May 28 (Reuters) – The West has left Belarus with no choice but to deploy Russian tactical nuclear weapons and must be careful not to “cross red lines” on key strategic issues, a senior Belarusian official was quoted as saying on Sunday.
Alexander Volpovich, state secretary of the Belarus Security Council, said the arms withdrawal was logical since the United States provided security guarantees and did not impose sanctions after the 1991 Soviet collapse.
“Today, everything has been torn apart. All the promises that were made are gone forever,” Belda news agency quoted Volpovich as saying in an interview on state television.
Belarus, led by President Alexander Lukashenko since 1994, is Russia’s staunchest ally in the former Soviet Union and in February 2022 allowed the Kremlin to use its territory to launch an invasion of Ukraine.
Russia moved forward last week with a decision to deploy tactical nuclear weapons on Belarusian territory, aimed at achieving certain victories on the battlefield.
Russia says its “special military operation” in Ukraine is aimed at countering what it says is a drive by “the collective West” to wage a proxy war and inflict defeat on Moscow.
“The deployment of tactical nuclear weapons in the territory of Belarus is one of the strategic deterrence measures. If there is any reason in the heads of Western politicians, of course, they will not cross this red line,” Volbovich said.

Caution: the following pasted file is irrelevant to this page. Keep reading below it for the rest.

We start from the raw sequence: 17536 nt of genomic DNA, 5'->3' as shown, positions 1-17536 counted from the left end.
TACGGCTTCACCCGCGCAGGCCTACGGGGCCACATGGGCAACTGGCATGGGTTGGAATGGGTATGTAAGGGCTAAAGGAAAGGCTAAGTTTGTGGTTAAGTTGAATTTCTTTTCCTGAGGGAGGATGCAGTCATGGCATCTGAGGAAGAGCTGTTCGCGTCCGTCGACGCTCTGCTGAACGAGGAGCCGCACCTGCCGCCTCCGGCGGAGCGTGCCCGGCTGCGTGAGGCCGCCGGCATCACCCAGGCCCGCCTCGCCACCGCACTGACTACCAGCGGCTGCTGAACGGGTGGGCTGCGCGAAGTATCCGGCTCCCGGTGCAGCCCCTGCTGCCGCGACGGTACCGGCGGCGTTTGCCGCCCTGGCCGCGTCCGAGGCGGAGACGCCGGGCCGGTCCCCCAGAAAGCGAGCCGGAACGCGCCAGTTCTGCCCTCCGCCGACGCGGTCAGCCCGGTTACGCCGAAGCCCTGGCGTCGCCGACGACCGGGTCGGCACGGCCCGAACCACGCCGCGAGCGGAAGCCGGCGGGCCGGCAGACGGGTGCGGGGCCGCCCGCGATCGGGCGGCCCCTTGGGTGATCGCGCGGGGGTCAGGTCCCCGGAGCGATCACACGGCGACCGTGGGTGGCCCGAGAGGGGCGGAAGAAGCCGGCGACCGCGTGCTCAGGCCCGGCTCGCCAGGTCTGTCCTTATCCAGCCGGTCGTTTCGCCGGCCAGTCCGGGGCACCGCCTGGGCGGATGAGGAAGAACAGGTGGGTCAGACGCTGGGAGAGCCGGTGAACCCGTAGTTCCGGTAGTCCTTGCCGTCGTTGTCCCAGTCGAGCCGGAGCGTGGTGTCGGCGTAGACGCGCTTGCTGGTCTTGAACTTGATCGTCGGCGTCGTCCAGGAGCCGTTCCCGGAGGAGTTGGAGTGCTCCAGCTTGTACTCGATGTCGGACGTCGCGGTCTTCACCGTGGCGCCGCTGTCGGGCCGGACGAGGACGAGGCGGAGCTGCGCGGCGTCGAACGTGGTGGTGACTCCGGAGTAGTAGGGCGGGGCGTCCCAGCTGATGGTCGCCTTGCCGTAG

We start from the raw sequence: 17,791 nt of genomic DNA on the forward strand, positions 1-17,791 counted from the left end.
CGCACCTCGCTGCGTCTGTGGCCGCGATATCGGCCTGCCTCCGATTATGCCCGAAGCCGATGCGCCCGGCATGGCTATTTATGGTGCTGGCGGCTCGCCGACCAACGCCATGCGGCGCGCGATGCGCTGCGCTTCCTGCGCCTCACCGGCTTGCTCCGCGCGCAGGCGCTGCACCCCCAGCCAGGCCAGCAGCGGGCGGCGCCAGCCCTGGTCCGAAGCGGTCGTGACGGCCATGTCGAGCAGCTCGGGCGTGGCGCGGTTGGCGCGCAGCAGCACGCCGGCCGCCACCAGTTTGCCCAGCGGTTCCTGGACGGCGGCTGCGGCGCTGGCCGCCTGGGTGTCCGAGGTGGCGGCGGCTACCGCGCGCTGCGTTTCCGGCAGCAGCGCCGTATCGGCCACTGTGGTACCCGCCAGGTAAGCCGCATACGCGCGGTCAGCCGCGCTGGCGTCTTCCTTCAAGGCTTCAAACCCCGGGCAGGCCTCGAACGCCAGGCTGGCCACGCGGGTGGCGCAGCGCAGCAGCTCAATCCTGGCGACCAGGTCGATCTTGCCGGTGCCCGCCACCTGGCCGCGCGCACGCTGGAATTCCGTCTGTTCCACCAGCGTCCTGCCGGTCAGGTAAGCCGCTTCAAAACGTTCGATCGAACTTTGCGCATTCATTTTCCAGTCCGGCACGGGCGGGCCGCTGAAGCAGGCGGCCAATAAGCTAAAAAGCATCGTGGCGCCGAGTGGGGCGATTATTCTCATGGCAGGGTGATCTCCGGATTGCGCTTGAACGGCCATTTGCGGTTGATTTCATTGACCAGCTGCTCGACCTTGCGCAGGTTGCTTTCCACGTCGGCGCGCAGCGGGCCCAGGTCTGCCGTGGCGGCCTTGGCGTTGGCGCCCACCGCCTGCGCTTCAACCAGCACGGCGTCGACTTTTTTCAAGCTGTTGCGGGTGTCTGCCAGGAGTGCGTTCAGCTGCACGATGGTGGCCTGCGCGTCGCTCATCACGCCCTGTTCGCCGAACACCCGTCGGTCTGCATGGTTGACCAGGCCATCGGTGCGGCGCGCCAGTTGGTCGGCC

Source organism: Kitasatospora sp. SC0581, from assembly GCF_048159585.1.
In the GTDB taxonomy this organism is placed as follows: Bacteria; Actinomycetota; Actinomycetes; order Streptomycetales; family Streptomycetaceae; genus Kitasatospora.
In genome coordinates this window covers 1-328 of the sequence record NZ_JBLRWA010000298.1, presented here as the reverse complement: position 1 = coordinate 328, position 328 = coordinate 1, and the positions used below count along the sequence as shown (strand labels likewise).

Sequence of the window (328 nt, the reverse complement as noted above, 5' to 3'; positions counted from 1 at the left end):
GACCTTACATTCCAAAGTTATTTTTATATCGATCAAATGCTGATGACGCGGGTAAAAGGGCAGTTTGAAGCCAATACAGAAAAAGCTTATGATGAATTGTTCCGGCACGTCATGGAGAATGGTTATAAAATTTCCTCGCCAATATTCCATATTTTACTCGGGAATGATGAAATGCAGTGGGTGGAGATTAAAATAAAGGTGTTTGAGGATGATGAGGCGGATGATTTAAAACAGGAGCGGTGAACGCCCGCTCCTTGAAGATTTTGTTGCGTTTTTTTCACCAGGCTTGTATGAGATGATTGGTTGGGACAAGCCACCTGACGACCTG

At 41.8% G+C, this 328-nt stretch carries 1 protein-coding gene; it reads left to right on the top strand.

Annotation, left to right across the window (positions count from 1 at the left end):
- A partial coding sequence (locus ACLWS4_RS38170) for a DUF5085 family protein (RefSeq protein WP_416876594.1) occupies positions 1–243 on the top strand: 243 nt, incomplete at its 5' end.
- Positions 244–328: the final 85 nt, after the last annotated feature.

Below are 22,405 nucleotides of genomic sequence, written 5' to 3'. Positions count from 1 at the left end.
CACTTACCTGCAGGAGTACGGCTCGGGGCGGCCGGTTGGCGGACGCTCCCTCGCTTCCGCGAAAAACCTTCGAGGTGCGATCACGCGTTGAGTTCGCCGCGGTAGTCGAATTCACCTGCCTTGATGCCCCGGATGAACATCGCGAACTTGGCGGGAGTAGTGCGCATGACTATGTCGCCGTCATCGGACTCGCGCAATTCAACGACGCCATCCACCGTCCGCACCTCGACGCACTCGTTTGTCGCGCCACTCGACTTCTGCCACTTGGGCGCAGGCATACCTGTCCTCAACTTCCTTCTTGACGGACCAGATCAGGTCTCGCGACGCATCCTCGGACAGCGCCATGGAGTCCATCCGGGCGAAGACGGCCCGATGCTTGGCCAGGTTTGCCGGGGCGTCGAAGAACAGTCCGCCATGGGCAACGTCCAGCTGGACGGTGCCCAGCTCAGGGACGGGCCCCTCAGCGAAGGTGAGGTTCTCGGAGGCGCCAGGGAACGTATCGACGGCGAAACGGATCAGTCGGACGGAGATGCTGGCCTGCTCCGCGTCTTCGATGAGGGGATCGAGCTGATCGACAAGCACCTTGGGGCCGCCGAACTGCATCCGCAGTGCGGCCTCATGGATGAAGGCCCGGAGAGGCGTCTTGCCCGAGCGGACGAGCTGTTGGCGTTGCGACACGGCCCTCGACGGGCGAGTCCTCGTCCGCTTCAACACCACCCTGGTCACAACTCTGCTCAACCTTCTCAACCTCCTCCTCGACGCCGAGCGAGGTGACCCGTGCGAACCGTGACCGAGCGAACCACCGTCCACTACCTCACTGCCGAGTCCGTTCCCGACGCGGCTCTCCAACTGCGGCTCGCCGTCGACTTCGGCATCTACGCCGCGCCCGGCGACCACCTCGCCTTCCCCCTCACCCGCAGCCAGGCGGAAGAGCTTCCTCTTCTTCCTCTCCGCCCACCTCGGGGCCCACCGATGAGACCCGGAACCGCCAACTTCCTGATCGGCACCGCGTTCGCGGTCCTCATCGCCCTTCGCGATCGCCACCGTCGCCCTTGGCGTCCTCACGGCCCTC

“Any attempt to use tactical nuclear weapons will lead to irreversible consequences,” he said.
Lukashenko said last week that the weapons were already in motion, but it was not yet clear when they would be.
The United States has condemned the deployment of nuclear weapons in Belarus, but says its position on the use of such weapons has not changed.
Western sanctions were imposed on Belarus long before the invasion over Lukashenko’s crackdown on human rights, particularly the suppression of mass protests against what his opponents say is his fraudulent re-election in 2020.
After gaining independence from Soviet rule, Belarus, Ukraine and Kazakhstan agreed to disarm and return to Russia as part of international efforts to control proliferation.
Report by Ron Popsky; Editing by Mark Porter
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